The protest, involving about 20 people, lasted for three hours in Sutton on Sunday afternoon. Signs were placed in front of the CCTV cameras to temporarily obstruct their view.
A Met police spokesman said: “The protest passed peacefully and no arrests were made.”
Up to 30 cameras in Sutton were thought to have been previously vandalised or removed by more militant campaigners.
Kingsley Hamilton, of Action Against Unfair Ulez, claimed TfL was unable to enforce the Ulez across the south London borough for several hours yesterday.
He told the Telegraph: “Every single camera in the borough is either deactivated or is being covered with a placard.”
Further protests are planned at Biggin Hill on Saturday (February 17), Welling Corner in Bexley on February 20, Chequers Corner in Dagenham on February 24, at Hillingdon hospital for six days from February 25 and at Fiveways Waddon in Croydon on March 3.
Transport for London uses more than 2,000 cameras to check whether drivers of non-compliant vehicles have paid the £12.50 daily levy. Those that fail to pay face a £180 fine.
Mr Hamilton, whose two-year-old son requires hospital treatment for a rare disorder that causes lung infections, said protesters feared the Ulez would be replaced with a pay-per-mile road charging scheme.
He told Sky News: “Ulez is only the thin end of the wedge. Pay per mile is coming if Sadiq Khan gets another term of office, we are quite sure of that. So we are hoping we won’t have Sadiq Khan for another four years.”
However Mr Khan has ruled out replacing the Ulez with a pay-per-mile scheme, saying there is no technology currently available to charge drivers according to the distance travelled and time of day.
“It is not going to happen to my watch,” he told the London Assembly last month. “The pay-per-mile scheme is not on my radar. It is not on the table. It is not something I am going to do.”
Mr Khan expanded the Ulez to cover every London borough in August last year.
Sutton Council fiercely opposed the decision to expand the zone and a petition was signed by thousands calling for its roll out to be delayed.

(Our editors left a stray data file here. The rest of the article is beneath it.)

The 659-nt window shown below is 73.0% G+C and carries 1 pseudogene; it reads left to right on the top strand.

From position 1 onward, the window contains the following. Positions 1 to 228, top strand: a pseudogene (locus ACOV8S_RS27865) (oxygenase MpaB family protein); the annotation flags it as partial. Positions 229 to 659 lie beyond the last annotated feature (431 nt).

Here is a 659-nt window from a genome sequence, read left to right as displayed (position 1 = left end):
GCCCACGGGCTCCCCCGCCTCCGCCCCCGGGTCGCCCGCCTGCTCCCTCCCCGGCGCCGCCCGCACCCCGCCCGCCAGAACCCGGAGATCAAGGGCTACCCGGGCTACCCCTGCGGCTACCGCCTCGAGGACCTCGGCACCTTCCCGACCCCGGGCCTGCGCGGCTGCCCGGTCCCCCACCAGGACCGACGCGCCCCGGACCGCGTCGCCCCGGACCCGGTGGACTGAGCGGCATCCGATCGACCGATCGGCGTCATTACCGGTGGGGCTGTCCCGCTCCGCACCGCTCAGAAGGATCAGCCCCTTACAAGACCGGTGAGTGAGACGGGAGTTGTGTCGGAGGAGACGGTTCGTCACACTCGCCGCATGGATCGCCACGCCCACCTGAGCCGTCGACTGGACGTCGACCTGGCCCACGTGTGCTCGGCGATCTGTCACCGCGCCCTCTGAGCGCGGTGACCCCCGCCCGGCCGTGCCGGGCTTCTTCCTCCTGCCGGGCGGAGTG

Mr Hamilton continued: “Even people who have compliant cars had to fork out and get unaffordable loans to buy these compliant cars.
“So it’s all very well saying that people have compliant cars now, but they’ve still got that loan to pay off, that loan that they didn’t need during a cost of living crisis.
He added: “Some of the cameras in the borough have already been deactivated. Obviously, that has nothing to do with us, we are not condoning any criminal activity.”
Protesters have been chopping down Ulez cameras to protest the scheme and one camera was blown up by an “improvised explosive device" in Sidcup in December.
Another Ulez camera in Sidcup was also reportedly cut down on Sunday.
A Met Police spokesman said: “Police are aware of a protest at the Rose Hill Roundabout in Sutton today, Sunday 11 February. The protest passed peacefully and no arrests were made. The group have now left the area.”
A spokesperson for the Mayor of London said: "The vast majority of vehicles – 95 per cent – seen driving in the Ultra Low Emission Zone on an average day are already compliant and will not have to pay a penny.
“The Mayor has been clear that the decision to expand the Ultra Low Emission Zone London-wide was not an easy one, but necessary to tackle toxic air pollution, which is leading to children growing up with stunted lungs and thousands of people in our city developing life-changing illnesses, such as cancer, lung disease, dementia and asthma.
“Causing criminal damage is absolutely unacceptable and all incidents of ULEZ camera vandalism are reported to the police for investigation, with damaged or destroyed cameras swiftly replaced.
“Criminal damage will not stop the ULEZ operating though it could endanger the safety of vandals and the public.”